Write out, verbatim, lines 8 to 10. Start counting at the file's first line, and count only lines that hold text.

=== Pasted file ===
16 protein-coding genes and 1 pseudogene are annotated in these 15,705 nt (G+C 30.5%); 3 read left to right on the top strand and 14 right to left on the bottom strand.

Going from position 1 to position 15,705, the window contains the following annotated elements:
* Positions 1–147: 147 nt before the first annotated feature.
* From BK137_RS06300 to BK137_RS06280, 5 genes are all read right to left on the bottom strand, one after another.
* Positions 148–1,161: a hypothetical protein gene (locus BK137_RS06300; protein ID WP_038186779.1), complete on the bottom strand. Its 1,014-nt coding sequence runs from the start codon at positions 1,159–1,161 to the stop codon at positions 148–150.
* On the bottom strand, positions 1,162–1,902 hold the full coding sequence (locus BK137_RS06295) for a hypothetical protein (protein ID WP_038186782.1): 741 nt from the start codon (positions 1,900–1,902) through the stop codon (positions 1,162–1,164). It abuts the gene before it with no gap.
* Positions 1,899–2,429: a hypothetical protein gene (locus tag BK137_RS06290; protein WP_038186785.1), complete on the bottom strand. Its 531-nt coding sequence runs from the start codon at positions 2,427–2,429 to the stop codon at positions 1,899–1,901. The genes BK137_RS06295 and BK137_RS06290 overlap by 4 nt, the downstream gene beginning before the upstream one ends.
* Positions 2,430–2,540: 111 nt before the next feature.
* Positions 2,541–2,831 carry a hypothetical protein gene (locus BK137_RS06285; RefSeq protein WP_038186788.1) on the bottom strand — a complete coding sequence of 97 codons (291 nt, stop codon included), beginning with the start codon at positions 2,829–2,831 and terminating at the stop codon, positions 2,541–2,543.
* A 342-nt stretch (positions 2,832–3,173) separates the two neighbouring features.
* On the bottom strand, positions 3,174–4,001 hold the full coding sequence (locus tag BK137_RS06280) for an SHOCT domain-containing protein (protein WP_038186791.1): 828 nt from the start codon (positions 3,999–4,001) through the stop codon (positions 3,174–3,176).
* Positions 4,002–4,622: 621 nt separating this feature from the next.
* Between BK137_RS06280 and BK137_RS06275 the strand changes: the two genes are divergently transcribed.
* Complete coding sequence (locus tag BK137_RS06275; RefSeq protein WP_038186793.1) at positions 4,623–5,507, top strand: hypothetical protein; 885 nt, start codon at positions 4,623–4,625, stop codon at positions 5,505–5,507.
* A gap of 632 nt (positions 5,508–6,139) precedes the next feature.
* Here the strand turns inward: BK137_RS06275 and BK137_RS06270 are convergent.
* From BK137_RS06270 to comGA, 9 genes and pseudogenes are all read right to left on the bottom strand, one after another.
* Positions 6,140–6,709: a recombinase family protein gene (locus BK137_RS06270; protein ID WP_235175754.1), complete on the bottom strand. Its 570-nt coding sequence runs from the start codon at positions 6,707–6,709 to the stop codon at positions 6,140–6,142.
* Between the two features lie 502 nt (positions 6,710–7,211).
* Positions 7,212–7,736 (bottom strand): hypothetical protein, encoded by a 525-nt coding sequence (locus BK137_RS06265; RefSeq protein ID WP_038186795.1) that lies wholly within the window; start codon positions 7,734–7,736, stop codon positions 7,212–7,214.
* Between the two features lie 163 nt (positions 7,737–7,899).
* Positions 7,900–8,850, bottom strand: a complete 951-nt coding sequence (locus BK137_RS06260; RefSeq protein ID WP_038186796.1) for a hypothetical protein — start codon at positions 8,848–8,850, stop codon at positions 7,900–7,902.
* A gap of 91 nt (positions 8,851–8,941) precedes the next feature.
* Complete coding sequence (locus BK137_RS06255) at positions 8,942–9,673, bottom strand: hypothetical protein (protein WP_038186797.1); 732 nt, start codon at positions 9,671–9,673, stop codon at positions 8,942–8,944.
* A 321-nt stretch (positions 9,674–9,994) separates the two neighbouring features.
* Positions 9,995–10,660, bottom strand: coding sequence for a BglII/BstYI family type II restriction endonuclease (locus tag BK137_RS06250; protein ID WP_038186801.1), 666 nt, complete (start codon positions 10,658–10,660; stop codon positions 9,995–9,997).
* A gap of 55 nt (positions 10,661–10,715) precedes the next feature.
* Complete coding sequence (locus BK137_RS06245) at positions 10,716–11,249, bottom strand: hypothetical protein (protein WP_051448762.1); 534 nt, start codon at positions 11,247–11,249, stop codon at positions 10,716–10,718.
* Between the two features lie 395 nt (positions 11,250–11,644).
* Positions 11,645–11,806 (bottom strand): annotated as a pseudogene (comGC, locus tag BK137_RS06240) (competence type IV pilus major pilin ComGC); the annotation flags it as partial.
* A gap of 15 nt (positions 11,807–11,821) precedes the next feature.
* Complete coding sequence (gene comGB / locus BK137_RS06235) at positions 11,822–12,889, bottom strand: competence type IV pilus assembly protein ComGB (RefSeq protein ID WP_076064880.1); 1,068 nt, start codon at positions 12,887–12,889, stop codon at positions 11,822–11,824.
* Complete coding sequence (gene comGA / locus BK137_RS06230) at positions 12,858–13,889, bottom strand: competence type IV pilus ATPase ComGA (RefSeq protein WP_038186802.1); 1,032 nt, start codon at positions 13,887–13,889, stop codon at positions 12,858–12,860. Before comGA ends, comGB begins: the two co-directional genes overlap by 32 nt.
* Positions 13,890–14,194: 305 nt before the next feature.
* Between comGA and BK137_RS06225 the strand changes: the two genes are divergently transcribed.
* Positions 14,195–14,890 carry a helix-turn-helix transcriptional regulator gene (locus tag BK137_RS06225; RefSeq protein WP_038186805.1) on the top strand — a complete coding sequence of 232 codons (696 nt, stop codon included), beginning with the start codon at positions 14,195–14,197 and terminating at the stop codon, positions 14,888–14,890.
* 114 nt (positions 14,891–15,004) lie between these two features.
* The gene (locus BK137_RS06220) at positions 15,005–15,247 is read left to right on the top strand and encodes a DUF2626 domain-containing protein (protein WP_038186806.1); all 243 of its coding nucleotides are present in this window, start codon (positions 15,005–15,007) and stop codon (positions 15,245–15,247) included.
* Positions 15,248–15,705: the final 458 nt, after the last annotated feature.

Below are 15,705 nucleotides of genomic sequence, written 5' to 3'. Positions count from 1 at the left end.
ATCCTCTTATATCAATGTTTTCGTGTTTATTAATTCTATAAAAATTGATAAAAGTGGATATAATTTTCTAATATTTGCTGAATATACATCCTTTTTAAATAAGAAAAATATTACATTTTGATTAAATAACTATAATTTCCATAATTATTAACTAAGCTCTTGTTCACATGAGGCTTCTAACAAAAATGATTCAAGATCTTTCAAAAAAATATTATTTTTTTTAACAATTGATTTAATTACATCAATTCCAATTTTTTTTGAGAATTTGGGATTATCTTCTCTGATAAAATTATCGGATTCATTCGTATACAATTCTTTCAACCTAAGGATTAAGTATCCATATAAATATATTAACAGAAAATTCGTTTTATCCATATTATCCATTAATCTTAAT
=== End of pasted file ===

* Positions 2,430–2,540: 111 nt before the next feature.
* Positions 2,541–2,831 carry a hypothetical protein gene (locus BK137_RS06285; RefSeq protein WP_038186788.1) on the bottom strand — a complete coding sequence of 97 codons (291 nt, stop codon included), beginning with the start codon at positions 2,829–2,831 and terminating at the stop codon, positions 2,541–2,543.
* A 342-nt stretch (positions 2,832–3,173) separates the two neighbouring features.